Album Review: “Party on, Papillon!”

cover

Having hugely enjoyed Anna Secret Poet’s earlier album “Tits of Steel” (as hilarious as it sounds, and a great antidote to a depressing workplace where listening to offbeat deadpan punk-poetry ought to be mandatory for mental health), I was eager to hear her latest offering, and was thoroughly entertained, amused, and really very impressed (especially as, by her own admission, recording sessions typically took place in her bedroom). This is not to to categorise it as a mere collection of comic songs – if anything, it is less overtly comical than its predecessor; darker and edgier – although fans will be pleased to know it retains the sharp, laconic wit of her earlier offerings.

Musically, the emphasis is towards a harder, more rock-oriented sound, with some particularly stunning guitar work which it is very hard to believe was mastered in a home studio (although that may account for my one criticism: as with the previous album, the lyrics can occasionally be overwhelmed by music or distortion on the heavier tracks). Anna’s singing is also very impressive, and in spite of her self-deprecation in “Limited Appeal” – a rock and roll pastiche in which she talks of having a “manly voice” – she demonstrates a remarkable vocal range on this album (especially in “The Cat That Got the Dream” – another of the album’s strong rock offerings).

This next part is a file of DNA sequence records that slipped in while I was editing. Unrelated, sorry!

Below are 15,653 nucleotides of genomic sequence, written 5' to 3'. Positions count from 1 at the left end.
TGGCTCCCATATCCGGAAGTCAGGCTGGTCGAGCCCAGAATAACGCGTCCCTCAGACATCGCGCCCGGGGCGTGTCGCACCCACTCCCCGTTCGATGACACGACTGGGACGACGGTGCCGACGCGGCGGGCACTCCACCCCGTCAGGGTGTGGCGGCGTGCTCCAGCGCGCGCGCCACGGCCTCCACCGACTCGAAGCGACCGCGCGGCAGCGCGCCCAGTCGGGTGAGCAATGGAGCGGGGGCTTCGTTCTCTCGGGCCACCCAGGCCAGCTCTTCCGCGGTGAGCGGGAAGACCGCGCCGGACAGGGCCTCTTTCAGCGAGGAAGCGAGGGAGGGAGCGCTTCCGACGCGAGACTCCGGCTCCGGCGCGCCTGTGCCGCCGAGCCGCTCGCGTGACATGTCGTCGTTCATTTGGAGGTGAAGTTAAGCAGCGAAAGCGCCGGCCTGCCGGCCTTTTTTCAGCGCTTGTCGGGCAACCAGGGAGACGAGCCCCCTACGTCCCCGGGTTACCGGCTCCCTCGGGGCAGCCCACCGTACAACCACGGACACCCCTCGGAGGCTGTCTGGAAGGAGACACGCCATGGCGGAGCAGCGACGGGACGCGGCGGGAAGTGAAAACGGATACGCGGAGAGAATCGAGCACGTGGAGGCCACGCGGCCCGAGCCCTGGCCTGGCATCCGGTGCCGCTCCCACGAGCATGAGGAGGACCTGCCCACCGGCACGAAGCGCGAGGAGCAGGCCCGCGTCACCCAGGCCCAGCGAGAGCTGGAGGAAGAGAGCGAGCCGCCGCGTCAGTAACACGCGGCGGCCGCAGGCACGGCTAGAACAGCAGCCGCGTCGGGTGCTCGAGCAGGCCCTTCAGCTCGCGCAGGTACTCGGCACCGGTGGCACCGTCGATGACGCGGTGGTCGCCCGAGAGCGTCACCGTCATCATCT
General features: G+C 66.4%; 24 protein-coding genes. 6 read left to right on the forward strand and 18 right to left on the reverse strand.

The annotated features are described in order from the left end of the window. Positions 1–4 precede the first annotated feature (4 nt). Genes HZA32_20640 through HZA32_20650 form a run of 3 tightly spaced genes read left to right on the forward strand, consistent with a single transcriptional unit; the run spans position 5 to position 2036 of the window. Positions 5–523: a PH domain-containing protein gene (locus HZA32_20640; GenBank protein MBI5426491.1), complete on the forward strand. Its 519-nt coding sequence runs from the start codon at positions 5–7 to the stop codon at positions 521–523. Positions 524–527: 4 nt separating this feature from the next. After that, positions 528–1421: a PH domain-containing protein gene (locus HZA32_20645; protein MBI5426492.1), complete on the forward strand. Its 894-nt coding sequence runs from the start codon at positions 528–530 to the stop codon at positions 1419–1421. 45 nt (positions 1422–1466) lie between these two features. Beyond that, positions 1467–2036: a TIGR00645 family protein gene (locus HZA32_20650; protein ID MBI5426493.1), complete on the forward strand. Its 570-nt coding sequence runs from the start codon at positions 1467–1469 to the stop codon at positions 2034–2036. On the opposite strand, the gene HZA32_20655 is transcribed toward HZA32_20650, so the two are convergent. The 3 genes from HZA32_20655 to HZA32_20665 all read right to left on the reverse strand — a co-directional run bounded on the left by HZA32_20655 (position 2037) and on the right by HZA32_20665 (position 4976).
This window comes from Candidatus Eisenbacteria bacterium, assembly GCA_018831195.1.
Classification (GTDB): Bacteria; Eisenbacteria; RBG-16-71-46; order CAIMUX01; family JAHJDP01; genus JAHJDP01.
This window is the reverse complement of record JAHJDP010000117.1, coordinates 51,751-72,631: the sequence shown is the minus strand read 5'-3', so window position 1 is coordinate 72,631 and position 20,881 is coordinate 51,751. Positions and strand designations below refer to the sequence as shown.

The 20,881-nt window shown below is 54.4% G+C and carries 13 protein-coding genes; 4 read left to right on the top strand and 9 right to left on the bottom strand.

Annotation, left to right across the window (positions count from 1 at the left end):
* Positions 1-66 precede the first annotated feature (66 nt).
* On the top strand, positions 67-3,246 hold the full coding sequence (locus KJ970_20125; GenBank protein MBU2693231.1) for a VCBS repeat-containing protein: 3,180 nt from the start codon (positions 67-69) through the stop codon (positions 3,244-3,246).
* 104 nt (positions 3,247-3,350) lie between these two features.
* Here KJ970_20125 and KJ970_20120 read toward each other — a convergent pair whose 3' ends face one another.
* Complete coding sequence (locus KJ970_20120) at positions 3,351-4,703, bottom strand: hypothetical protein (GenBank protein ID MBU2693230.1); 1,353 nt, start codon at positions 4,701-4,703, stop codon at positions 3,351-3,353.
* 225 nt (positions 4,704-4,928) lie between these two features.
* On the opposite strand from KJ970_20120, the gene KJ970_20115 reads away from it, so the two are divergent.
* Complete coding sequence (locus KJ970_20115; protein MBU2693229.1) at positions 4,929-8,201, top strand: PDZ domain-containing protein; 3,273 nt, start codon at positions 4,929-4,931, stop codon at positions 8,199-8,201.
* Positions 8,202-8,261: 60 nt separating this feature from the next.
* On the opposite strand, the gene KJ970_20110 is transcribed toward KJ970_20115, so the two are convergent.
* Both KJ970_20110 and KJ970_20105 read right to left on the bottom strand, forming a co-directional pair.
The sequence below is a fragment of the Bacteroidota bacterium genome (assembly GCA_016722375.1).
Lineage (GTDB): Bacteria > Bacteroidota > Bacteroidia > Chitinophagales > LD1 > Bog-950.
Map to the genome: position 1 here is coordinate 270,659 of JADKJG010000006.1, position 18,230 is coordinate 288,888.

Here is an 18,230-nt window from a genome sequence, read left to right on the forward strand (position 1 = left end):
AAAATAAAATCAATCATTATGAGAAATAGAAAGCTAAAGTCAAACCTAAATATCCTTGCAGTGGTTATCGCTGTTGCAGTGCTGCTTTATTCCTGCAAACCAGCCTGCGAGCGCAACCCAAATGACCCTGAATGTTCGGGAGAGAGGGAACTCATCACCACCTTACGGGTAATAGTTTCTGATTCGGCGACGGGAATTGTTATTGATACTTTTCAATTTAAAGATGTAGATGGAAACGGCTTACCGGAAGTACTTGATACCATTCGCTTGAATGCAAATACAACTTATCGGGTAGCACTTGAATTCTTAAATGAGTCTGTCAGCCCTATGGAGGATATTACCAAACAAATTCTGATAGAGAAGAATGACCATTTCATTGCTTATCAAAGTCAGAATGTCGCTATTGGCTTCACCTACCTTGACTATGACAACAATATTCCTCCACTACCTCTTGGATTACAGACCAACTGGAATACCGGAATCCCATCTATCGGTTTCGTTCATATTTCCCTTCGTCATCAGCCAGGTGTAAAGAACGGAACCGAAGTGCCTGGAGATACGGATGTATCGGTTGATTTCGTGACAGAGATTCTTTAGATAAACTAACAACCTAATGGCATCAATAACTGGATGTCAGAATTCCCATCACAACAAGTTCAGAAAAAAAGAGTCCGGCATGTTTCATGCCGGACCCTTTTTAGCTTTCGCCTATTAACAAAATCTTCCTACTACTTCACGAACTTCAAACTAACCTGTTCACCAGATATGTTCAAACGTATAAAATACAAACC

Acoustic offerings are fewer on this album, although the intro and outro both take that form, and have the playful, whimsical humour that characterised much of “Tits of Steel.” Humour on the rest of this album tends to the dark side, especially with “Aunty Semitic and Uncle Adolf” (which one can’t help but feel is written very much for our current times of frightening but absurd resurgent far-right movements) and “Still Ragin’ After All These Years,” which deals with the poet’s existential crises in an ironically bouncy, happy-go-lucky arrangement that owes more than a bit to Paul McCartney (as she hilariously acknowledges, but to say more would be a spoiler). Also on the softer side of arrangements is “Anna vs The Festival” which delightfully recounts the pleasures and pains of being an itinerant performance poet and drag artist at a muddy festival.

Powerfully performed and wittily composed, testimony to its creator’s dual talent as poet and musician, “Party on, Papillon!” is a very worthy follow-up to its predecessor, and worth many listenings.

Advertisements

4 thoughts on “Album Review: “Party on, Papillon!”

  1. Thank you so much Eleanor! That cheered me up on this rubbish morning 😊 My app wouldn’t let me like it for some reason but when I get to a proper computer I’ll sort that. I hope you don’t mind if I share it on my various pages too 😉😘

    Liked by 1 person

Leave a Reply

Fill in your details below or click an icon to log in:

WordPress.com Logo

You are commenting using your WordPress.com account. Log Out /  Change )

Google+ photo

You are commenting using your Google+ account. Log Out /  Change )

Twitter picture

You are commenting using your Twitter account. Log Out /  Change )

Facebook photo

You are commenting using your Facebook account. Log Out /  Change )

Connecting to %s